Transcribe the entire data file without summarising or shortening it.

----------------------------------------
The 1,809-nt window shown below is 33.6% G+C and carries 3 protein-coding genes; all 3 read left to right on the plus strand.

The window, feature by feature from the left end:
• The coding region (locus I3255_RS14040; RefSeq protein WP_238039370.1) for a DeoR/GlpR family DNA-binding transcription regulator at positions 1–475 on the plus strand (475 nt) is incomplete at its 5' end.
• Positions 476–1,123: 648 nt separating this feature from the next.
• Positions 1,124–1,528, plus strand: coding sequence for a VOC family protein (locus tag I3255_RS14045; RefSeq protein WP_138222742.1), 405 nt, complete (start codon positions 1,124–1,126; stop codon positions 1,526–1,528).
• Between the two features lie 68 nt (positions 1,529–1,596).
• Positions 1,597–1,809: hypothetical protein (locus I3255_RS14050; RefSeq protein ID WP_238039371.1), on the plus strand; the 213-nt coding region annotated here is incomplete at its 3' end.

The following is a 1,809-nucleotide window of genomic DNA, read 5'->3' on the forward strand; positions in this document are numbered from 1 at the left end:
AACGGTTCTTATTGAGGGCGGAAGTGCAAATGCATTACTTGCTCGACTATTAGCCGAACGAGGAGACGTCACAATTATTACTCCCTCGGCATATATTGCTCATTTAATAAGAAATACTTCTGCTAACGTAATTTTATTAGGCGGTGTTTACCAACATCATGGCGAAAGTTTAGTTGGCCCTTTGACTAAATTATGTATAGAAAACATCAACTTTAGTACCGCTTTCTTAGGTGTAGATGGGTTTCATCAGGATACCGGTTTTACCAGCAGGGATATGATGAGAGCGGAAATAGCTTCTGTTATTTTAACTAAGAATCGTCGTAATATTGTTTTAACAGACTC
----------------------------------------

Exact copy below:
The 1,809-nt window shown below is 33.6% G+C and carries 3 protein-coding genes; all 3 read left to right on the plus strand.

The window, feature by feature from the left end:
• The coding region (locus I3255_RS14040; RefSeq protein WP_238039370.1) for a DeoR/GlpR family DNA-binding transcription regulator at positions 1–475 on the plus strand (475 nt) is incomplete at its 5' end.
• Positions 476–1,123: 648 nt separating this feature from the next.
• Positions 1,124–1,528, plus strand: coding sequence for a VOC family protein (locus tag I3255_RS14045; RefSeq protein WP_138222742.1), 405 nt, complete (start codon positions 1,124–1,126; stop codon positions 1,526–1,528).
• Between the two features lie 68 nt (positions 1,529–1,596).
• Positions 1,597–1,809: hypothetical protein (locus I3255_RS14050; RefSeq protein ID WP_238039371.1), on the plus strand; the 213-nt coding region annotated here is incomplete at its 3' end.

The following is a 1,809-nucleotide window of genomic DNA, read 5'->3' on the forward strand; positions in this document are numbered from 1 at the left end:
AACGGTTCTTATTGAGGGCGGAAGTGCAAATGCATTACTTGCTCGACTATTAGCCGAACGAGGAGACGTCACAATTATTACTCCCTCGGCATATATTGCTCATTTAATAAGAAATACTTCTGCTAACGTAATTTTATTAGGCGGTGTTTACCAACATCATGGCGAAAGTTTAGTTGGCCCTTTGACTAAATTATGTATAGAAAACATCAACTTTAGTACCGCTTTCTTAGGTGTAGATGGGTTTCATCAGGATACCGGTTTTACCAGCAGGGATATGATGAGAGCGGAAATAGCTTCTGTTATTTTAACTAAGAATCGTCGTAATATTGTTTTAACAGACTC